I still didn’t understand exactly what was happening. But it was obvious that I would soon be completely stone. And that somehow, the homeless woman was responsible. Nine-one-one had been a dead end, my plight so unbelievable that calling back would only result in arrest. Briefly, that thought seemed tempting — at least it would force someone to come find me.
But ultimately, what good would it do? I’d become a medical mystery, poked and prodded and locked away in a plastic bubble where I couldn’t infect anyone else, or be hauled off to permanently decorate a drab prison cot with my equally drab, new skin. Of course, they’d have to pry me off the ground first. Maybe I’d just be transformed into some awkward fixture of the park, handcuffed to the bench in an obscure statement artists would interpret as social commentary.
No, I was cut off from any sort of emergency services, and I had no family or friends close enough to be of any help. Not that any of them would. My phone’s contact list was brimming with the illusion of a full life. Numbers for friends I had left in Virginia; numbers for the parents I had severed all emotional ties with; numbers from a plethora of one night stands and shallow flings, ghosts of relationships I never allowed to develop; and numbers for business contacts that only gave me the time of day as long as my art continued to line their wallets with commissions. Hundreds of names, and absolutely no one who gave a damn about me.
I’d made sure of that, hadn’t I?
Resignation swiftly followed, leeching away all emotion, all hope, until I was an empty, vacant shell, staring in stunned silence at the river. The only thing I could feel remotely relieved about was that realization stripped away panic. I watched the churning water flow past me and for the first time since this whole thing started, I could think clearly.
“You know, it usually works better when you’re completely covered.”
The snickering voice stabbed through my running monologue of bleak options, bringing the world past the tip of my nose back into focus. Like a person roused from anesthesia, I slowly turned my head to the sound.
Walking toward me were a young couple — late teens, early twenties. The boy had his arm wrapped around the girl’s shoulders, his hand resting dangerously close to public indecency. They both wore extra-tight, skinny jeans that made their legs look like twigs, and fluorescent t-shirts that would have been horrible even in the 80’s. Their jackets were normal, but buried beneath scarves layered in clashing color. The boy sneered at me behind vibrant red, thick-rimmed glasses I was sure weren’t prescription, while the girl giggled behind the hand pressed to her mouth.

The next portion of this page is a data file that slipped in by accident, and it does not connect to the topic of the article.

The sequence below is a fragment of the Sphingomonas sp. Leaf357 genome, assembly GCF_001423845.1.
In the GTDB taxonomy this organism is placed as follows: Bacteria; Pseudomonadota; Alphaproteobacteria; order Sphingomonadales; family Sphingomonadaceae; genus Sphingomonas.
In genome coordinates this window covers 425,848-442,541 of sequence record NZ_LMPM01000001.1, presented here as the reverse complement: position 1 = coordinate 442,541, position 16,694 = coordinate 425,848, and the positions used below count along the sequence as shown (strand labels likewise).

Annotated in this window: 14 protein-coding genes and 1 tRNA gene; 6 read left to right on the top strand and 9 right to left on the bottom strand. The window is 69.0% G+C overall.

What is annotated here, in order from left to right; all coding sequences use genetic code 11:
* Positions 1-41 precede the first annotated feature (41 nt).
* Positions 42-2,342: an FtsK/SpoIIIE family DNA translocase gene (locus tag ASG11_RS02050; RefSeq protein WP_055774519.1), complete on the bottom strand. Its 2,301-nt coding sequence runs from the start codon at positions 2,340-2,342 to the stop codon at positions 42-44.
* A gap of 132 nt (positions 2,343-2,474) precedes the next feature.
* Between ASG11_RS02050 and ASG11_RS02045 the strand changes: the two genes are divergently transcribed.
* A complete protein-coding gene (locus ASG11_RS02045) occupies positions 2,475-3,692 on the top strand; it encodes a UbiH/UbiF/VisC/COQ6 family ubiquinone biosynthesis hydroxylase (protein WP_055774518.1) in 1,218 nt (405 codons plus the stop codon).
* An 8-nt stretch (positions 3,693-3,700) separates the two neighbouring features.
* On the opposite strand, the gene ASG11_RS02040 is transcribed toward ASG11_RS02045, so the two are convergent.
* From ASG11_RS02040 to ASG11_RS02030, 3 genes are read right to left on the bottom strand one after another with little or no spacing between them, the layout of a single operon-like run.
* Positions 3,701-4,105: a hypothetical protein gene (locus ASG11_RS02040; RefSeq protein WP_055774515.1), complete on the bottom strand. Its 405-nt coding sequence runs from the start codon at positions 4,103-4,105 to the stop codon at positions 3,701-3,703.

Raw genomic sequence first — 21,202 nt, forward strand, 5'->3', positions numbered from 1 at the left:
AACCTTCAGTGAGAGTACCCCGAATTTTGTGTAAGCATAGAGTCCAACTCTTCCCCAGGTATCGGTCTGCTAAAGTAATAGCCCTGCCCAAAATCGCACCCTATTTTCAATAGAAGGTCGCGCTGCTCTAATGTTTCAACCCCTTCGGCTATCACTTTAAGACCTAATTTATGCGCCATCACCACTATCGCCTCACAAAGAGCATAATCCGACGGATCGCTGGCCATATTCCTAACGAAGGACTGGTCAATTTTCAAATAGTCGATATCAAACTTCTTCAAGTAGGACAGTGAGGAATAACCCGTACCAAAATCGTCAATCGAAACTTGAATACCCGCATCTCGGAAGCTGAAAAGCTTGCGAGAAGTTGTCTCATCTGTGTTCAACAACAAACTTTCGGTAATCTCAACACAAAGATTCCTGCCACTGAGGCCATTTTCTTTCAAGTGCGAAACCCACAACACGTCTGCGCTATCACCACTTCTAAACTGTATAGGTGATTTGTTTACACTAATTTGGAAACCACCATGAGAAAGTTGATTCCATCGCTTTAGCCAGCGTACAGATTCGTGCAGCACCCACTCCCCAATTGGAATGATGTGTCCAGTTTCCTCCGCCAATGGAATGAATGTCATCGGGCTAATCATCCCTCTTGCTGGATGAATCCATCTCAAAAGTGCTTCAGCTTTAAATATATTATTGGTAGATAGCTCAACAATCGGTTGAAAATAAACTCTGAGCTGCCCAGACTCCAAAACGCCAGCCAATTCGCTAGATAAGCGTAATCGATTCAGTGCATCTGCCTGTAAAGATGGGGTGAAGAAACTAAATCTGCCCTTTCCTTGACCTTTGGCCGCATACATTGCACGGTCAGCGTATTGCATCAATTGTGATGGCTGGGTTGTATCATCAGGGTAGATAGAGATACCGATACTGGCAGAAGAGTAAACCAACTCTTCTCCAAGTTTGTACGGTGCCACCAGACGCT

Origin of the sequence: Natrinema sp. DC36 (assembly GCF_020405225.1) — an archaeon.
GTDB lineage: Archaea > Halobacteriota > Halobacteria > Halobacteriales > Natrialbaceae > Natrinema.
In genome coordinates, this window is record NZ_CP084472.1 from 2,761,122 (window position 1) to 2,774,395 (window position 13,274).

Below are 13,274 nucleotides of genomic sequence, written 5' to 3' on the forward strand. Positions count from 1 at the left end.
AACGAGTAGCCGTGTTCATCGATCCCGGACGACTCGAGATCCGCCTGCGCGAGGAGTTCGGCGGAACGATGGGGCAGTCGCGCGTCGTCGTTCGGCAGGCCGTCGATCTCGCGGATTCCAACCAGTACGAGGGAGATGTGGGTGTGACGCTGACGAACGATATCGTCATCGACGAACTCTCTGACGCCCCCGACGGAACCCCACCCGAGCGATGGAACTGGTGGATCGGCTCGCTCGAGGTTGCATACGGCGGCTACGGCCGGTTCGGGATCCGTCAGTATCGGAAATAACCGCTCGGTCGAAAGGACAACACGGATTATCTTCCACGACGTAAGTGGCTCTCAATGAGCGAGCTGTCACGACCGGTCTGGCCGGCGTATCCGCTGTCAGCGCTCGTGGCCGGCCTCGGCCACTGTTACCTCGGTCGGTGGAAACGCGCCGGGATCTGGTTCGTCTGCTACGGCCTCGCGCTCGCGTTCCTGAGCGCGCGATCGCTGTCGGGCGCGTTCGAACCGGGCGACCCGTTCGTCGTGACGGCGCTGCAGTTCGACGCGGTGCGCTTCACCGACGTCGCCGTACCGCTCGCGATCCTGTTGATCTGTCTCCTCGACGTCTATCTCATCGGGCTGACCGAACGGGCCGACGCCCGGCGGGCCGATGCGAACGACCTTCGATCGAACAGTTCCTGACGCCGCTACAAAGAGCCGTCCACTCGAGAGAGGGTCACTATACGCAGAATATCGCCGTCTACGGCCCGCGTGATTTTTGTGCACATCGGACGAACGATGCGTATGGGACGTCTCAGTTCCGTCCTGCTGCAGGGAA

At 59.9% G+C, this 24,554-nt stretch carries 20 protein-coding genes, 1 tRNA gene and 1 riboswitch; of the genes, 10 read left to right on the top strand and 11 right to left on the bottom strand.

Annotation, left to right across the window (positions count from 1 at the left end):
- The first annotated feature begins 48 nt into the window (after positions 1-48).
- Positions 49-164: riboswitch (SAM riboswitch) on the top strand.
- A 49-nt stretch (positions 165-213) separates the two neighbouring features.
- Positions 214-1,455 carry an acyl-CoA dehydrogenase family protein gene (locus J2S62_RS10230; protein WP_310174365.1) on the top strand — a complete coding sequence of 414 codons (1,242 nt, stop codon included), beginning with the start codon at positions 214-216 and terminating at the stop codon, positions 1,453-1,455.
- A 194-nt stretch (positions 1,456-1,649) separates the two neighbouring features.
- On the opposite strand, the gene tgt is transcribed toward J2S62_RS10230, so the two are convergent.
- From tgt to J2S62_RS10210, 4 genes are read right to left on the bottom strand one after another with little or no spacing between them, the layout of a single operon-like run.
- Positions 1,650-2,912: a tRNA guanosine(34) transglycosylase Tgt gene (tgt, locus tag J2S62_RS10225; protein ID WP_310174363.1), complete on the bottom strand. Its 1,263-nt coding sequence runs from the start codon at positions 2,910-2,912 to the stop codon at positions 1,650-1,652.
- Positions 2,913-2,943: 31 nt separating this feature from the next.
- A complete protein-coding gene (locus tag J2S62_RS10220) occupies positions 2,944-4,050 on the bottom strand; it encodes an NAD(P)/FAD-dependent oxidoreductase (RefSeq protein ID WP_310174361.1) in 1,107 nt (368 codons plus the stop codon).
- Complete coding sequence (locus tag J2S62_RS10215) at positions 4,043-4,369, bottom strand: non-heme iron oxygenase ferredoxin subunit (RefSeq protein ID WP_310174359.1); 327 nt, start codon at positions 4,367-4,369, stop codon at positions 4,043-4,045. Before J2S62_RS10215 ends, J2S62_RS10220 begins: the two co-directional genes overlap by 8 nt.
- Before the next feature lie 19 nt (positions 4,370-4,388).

“You’re trying to be, like, a statue, right? It works better if you paint your entire body, dude,” the boy laughed, gesturing to the fact the grey was only mid-way up my thighs. The girl refused to meet my gaze, looking away as she pretended to contain her mirth.
They were mocking me. Instead of realizing I was in trouble and trying to help, they were outright mocking me!
“Might want to keep practicing,” the boy said. I wanted to punch the condescending smirk off his face. “And pick a better location.” His hand left it’s prime groping position to gesture vaguely toward the river while he looked around dubiously. “Go hit up Dominic down by Pioneer Square. That kid does a mean bronze. Maybe he’d give you some pointers.” He winked at me, like he was imparting some grand particle of wisdom I desperately needed.
I watched in slack-jawed silence as they continued past without stopping, too shocked and numb from the adrenal exhaustion of the past few hours to even manage a sound of indignation.
They weren’t more than two feet beyond me when the boy turned back, calling out, “ ‘A’ for effort though, bro,” and flicked something my way. I watched it glitter as it spun toward me, landing with a dull, metallic ring on the bench next to my hand. I looked stupidly at it, hearing their laughter ridicule me in earnest as they kept walking.
Finally, it registered. I was looking at a coin — a nickel, to be exact. Fury roared to life, fanned by the oxygen of understanding, and my frozen voice finally returned to me. “I’m not a goddamned street performer!” I shrieked at their backs, so mad I would have tackled the insolent little bastard if I hadn’t been stuck on the bench.
The boy waved his free hand in my direction, not even bothering to turn around, and I faintly heard his response drift back to me: “Whatever, dude.” The girl’s shoulders hunched even more as she laughed. And all I could do was glare after them, anger boiling over like a pot left too long on the stove.
Fury and indignation melded with horror and despair; a giant, mushrooming cloud of emotion that threatened to wipe away the rest of my sanity. Looking for some sort of release, I grabbed the nickel and hurled it into the muddy-brown water of the river. It made an unsatisfying dent, absorbed so quickly that it didn’t even splash.
Without thinking, my fingers curled around the cell phone resting uselessly at my side, gripping the delicate touch-screen so firmly I felt it crack beneath the pressure. The broken phone quickly followed the nickel’s path, arcing in slow motion toward the water–the cracked screen flashing intermittent white like an S.O.S. message no one understood. It, too, was swallowed soundlessly into the water, joining the other inanimate victims of my rage. But it wasn’t enough.
So I screamed — a wordless roar of anguish, betrayal, and shame.
I screamed until my throat gave out and the turmoil I felt was expended. I must have sounded like I was being stabbed to death but I didn’t even bother to look for reactions. I already knew. No one would come check on me. They’d all pretend like I didn’t exist. I was just a loud nuisance imposing on their happy little moments, something to be tuned out as easily as road construction noise on a summer day.